Is Your Electrical Panel Safe?

If your electrical panel has fuses rather than circuit breakers, safety can be an issue. Even some electrical panels equipped with circuit breakers can pose safety hazards and need to be upgraded.

Another reason to upgrade your electric panel is if it’s too small. To say it’s “too small” means it doesn’t supply enough power. One sign of insufficient power is that fuses are frequently blowing or circuit breakers are flipping off. Or possibly, a contractor has told you that your home or business needs more power for a new air conditioner or other installation.

What is an electrical panel?

The power from the electric utility company flows through large wires to your home and into the panel, a large metal box with fuses or circuit breakers inside. The panel controls the flow of electricity throughout the house, cutting the flow with fuses or circuit breakers if power levels rise too high.

If you think of your home electrical system as having branches and twigs like a tree, your electrical panel is the tree trunk. From the panel, the current flows into major electrical branches which dwindle into smaller and smaller branches and twigs, serving every part of your home.

An electrical panel may also be called a:

  • Breaker box
  • Circuit breaker panel or box
  • Power breaker
  • Fuse box or board
  • Electrical box or service
  • Panel board
  • Residential service
  • Service panel
  • Main panel
  • Distribution board

These all mean the same thing.

How do fuses and circuit breakers work?

If too much power were to flow into the wires in your home, they could melt and a fire could start. If you were to accidentally touch a damaged overloaded wire, you could receive an electrical shock.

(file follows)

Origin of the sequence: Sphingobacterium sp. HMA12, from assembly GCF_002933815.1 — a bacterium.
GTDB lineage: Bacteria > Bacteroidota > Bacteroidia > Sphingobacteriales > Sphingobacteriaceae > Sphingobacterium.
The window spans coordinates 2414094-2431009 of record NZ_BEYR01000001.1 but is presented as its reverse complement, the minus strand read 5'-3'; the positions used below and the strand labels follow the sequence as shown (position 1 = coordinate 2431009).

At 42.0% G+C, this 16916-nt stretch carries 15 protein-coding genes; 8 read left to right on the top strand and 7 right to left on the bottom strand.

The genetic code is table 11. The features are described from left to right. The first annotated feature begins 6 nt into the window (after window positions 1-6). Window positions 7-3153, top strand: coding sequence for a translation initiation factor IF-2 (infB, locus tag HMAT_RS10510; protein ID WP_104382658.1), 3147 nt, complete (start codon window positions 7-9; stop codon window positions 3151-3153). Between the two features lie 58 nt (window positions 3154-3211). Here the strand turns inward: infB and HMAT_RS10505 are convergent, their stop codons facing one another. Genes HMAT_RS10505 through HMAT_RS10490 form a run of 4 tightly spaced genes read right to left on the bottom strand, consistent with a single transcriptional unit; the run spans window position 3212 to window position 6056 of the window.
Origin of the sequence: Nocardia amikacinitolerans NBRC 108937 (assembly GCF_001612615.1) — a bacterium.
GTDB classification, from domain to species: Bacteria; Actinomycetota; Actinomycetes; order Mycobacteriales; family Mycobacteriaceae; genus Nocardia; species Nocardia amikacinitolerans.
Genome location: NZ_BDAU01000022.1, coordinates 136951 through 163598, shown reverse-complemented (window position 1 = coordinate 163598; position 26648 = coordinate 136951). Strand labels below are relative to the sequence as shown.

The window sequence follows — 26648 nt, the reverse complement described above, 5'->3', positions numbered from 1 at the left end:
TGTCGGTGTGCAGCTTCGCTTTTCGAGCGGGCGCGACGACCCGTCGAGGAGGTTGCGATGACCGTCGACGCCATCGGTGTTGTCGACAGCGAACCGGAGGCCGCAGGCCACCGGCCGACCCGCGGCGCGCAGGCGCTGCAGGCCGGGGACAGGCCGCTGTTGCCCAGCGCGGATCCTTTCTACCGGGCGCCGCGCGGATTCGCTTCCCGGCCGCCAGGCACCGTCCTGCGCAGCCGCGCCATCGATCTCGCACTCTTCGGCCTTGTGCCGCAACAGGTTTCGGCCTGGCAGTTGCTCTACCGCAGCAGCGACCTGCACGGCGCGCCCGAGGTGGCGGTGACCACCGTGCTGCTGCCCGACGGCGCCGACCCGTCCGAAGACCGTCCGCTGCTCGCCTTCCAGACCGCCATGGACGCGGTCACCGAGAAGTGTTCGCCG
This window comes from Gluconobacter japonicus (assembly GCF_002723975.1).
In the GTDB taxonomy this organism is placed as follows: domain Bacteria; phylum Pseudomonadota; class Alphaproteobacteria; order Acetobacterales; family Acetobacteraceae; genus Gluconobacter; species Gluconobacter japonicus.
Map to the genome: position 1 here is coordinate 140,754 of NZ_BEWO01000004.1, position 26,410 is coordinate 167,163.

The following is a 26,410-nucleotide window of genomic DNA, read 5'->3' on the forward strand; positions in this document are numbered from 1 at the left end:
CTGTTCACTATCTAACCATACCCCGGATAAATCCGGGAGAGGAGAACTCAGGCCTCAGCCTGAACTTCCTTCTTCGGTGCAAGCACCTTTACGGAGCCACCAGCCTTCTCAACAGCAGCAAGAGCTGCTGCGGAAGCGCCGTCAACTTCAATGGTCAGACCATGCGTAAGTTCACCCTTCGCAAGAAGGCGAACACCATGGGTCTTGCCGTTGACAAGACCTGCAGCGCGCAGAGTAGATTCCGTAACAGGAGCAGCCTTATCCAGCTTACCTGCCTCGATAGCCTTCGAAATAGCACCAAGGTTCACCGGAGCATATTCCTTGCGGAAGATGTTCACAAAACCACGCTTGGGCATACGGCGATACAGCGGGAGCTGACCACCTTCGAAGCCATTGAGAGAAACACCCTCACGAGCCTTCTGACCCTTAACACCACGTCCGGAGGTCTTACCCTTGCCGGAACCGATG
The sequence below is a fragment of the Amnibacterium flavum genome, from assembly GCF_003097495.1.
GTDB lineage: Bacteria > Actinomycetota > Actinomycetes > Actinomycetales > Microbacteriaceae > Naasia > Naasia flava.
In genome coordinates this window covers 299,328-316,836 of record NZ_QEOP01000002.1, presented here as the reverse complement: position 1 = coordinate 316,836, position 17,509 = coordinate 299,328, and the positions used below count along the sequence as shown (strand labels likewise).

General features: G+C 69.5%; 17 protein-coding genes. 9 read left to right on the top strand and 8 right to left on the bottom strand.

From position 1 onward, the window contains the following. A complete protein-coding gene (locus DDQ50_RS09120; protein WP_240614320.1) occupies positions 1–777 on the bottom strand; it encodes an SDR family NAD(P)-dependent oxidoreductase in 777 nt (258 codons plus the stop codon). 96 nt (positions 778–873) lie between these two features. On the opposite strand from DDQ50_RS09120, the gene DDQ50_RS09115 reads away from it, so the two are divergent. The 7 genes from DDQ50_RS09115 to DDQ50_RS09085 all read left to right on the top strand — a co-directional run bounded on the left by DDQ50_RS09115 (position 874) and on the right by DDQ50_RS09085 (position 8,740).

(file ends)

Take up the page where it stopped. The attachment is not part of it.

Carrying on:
To prevent more electrical flow than the wires are designed for, your electrical service panel is supposed to detect the problem and stop the flow immediately. In older electrical panels, a fuse blows. In newer ones, a circuit breaker flips off. Both fuses and circuit breakers are designed to break the circuit and cut the power to wires. Properly functioning circuit breakers (or fuses) are vital for your family’s safety and the safety of your home. Click here for more information about how to get the power back on if a circuit breaker has flipped off.

How do I know if my electrical panel is too small and should be upgraded?

If circuit breakers are flipping or fuses are blowing often, it likely means that your electrical system needs enlargement, including possibly a panel upgrade. Here are common situations which call for enlarging an electrical system:

  • A move to a house with an old undersized service
  • Adding central air conditioning
  • Adding an oven, hot tub, spa, power equipment in your garage, etc.
  • A room addition
  • A kitchen renovation

Fuse Boxes

Older electrical panels have fuses rather than circuit breakers. In the days when fuse boxes were installed, homes needed considerably less power. Many fuse boxes were designed to handle 30-60 amps of power whereas the appliances and electronics in today’s homes often require 100-200 amps of power or more.

Fuse boxes may become overloaded, blowing fuses and shutting down your appliances. This is an inconvenience, and there’s a temptation to buy larger fuses so that they won’t blow so often. But, oversized fuses can allow overloading and overheating of wires. Occasionally, someone will have put a penny in the opening to replace a blown fuse. This can really create a fire hazard because a penny can’t break the circuit.

A little known danger of fuse boxes is that homeowners can accidentally stick their fingers into the fuse opening, possibly while changing the fuse, and be electrocuted. The safe solution is to upgrade with modern circuit breakers.

Circuit Breaker Brands

Specific brands of circuit breakers, especially those installed in earlier decades, have been found to deteriorate with age and pose a safety hazard. You can go to the free website Inspectopedia  and search on the brand of your circuit breaker to check its safety.

If you want to learn more about electrical panels, including some unsafe brands, click here. You can also ask us to check out your electrical panel. Call us 8-5 at (818) 446-0888. The Electric Connection provides free over-the-phone estimates and free home inspections, including checking the safety and sizing of your panel, with every electrical job. We look forward to talking with you.

Kim Hopkins

CEO, The Electric Connection